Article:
A daughter laundered £8,510 for her dad who destructively burgled businesses across the UK.
Gary Platt and his gang stole more than £45,000, leaving a trial of destruction in the process.
The 43-year-old helped use axes to smash up safes and break down doors, wreaking £35,000 of damage in the process, Liverpool Echo reported.
Platt, Anthorn Close, Noctorum, Birkenhead, was jailed for six years in February 2020.
As detectives continued to look into his crime they discovered a trail leading to his daughter Chloe.
The 24-year-old, of Netherfield Close, Noctorum, paid money stolen in the raids into her accounts.
She told Liverpool Crown Court that she was “used” by her dad and now felt “gullible and angry”.
The court heard how Platt acted as part of an audacious burglary plot targeting pubs, restaurants, bus depots, convenience stores and social clubs between August and November 2019.
CCTV footage captured the gang’s wrecking spree at businesses in locations including Wirral, Ellesmere Port, Chester and North Wales.
They also targeted homes and stole high powered cars to use as getaway vehicles.
Simon Duncan, prosecuting, said a few days before the conspiracy began, it was thought the same gang hit a Stagecoach depot in Saighton, near Chester.
Later that day, Chloe Platt paid two cash sums of £1,550 and £960 into her bank account at the Post Office.
The gang raided The Red Lion pub in Northop, Mold on August 19, when £2,000 was stolen.
The next day Chloe Platt paid £360 “derived from that burglary” into her account.
On September 13, the gang struck at the Stagecoach depot in Saighton again, when £9,000 was stolen, and that same day, Chloe Platt deposited £2,000.
On each of these occasions the money was then transferred to her dad’s account – totalling £4,870.
However, after a raid at the Blind Pig bar in Telegraph Road, Heswall, she deposited £3,640 on September 17, which wasn’t transferred to her father.
Chloe Platt, who had no previous convictions, gave a no comment interview to police in September 2020.
Mr Duncan said she admitted possessing criminal property after entering a basis of plea accepted by the Crown.
He said: “The defendant said she had no knowledge of the burglaries her father was involved in – there is no evidence she was aware of the burglaries.
“She said ‘I accept that my father asked me if he could use my account to deposit some money and money was then transferred to his account’.”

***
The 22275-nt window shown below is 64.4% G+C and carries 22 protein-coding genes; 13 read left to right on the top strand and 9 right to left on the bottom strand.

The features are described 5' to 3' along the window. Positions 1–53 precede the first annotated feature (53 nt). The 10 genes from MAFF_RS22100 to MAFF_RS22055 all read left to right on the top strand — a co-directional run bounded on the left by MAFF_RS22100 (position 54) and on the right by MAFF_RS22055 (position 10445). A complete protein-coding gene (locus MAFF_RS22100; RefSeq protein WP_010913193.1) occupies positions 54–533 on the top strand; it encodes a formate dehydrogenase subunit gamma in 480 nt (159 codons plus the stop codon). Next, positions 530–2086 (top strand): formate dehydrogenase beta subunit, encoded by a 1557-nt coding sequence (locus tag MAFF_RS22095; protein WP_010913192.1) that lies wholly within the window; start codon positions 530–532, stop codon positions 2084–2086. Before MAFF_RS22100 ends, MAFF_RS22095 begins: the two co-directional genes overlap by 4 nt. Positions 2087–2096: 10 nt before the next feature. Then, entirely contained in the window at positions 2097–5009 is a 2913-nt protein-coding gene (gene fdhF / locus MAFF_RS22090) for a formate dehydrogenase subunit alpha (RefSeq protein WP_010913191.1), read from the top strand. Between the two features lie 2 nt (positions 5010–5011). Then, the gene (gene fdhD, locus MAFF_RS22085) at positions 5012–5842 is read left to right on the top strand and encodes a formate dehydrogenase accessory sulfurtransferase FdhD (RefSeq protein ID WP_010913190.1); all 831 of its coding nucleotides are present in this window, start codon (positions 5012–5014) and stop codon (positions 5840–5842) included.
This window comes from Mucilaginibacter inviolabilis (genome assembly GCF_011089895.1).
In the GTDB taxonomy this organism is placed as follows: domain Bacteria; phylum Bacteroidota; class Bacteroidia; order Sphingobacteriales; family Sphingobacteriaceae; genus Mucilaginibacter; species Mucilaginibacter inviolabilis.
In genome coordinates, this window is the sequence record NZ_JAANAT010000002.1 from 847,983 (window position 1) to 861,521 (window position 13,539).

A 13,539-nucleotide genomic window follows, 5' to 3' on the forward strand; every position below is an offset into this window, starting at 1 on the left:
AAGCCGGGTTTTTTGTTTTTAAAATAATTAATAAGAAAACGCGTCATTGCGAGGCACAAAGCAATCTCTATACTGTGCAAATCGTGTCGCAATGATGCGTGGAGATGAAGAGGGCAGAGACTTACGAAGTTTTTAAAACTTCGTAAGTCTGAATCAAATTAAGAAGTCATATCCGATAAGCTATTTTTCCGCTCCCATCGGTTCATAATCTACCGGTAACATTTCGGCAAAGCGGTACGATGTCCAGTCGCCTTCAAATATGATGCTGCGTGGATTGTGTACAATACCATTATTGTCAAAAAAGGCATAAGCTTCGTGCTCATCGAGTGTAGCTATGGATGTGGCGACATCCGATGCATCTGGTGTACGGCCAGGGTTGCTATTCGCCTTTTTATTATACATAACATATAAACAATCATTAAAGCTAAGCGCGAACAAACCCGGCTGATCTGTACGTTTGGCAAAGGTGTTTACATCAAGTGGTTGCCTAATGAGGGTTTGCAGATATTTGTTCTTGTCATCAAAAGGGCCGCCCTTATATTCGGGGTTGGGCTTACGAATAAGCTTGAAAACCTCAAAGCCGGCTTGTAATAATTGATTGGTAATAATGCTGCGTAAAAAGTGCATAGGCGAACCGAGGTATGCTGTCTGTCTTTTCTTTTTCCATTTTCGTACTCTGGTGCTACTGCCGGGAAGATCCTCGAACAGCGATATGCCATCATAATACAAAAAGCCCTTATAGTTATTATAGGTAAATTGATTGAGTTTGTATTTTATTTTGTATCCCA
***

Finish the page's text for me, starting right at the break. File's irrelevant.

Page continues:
Mr Duncan highlighted the one time the money wasn’t transferred to her dad, but said he didn’t believe this would affect the outcome of the sentencing hearing, and this point wasn’t challenged.
The prosecutor said: “She stated she should have asked more questions, she was suspicious as to where the money had come from, but she felt so under pressure, she couldn’t question her father that way.”
The court heard she didn’t claim she was “coerced” by her father, but rather this pressure was because of the “dynamics” of their relationship.
Mr Duncan said there was no Proceeds of Crime Application (POCA) against Chloe Platt, adding: “Essentially the defendant is saying she didn’t benefit from what went on, she was being used by her father for the depositing of illicit funds.”
Carmel Wilde, defending, said the money laundering was now two years ago.
She said Chloe Platt’s aunt was sitting in the public gallery, who explained how her niece went through difficult times when her parents split.
Ms Wilde said: “It seems as though the defendant has found herself in a very tricky position between mother and father and it’s misplaced loyalty to her father that has led her to this offence.
“It’s perhaps understandable, a young girl wouldn’t start interrogating her father who she trusted to an extent and naively didn’t question.”
Ms Wilde added: “It’s a particularly low act in my submission for a father to involve his daughter in his offending, who is of previous good character.”
She said: “Your honour will see she has a good job and is in respectful employment. She feels gullible and angry now.
“Her mother also sits at the back of court. One can see how she was not best pleased with her ex husband’s attempts to lead their daughter down this path.”
The judge, Recorder Ian Unsworth, QC, said: “Chloe Platt, through the dynamics of the relationship with your father you agreed in accordance with your basis of plea to channel certain funds – that were obviously dishonest in nature – to channel those into your account.”
He said more than half of the cash was forwarded on to her dad, adding: “You allowed yourself to be used in the way you did.”
Recorder Unsworth said: “What you did was vital and integral to that process. Those engaged in such processes want their funds washed and cleaned.”
He accepted the dynamic between daughter and father meant she “felt under pressure because of that relationship and you couldn’t question your father as you would have wished to”.
The judge said: “No doubt this has put added stress on your mother and others who care about you.”
He said: “At the age of 24 you have a good job, you are a public servant. You have thrown away your good character, all for this.
“However, I do accept on the basis the Crown put this case and on their analysis of the evidence this was not a case of you yourself enjoying the fruits of other people’s dishonest labours.
“You were not enjoying the life, as sometimes happens in cases such as this.”
Recorder Unsworth handed her an 18-month community order, with 200 hours of unpaid work.
He ordered her to pay £500 towards court costs.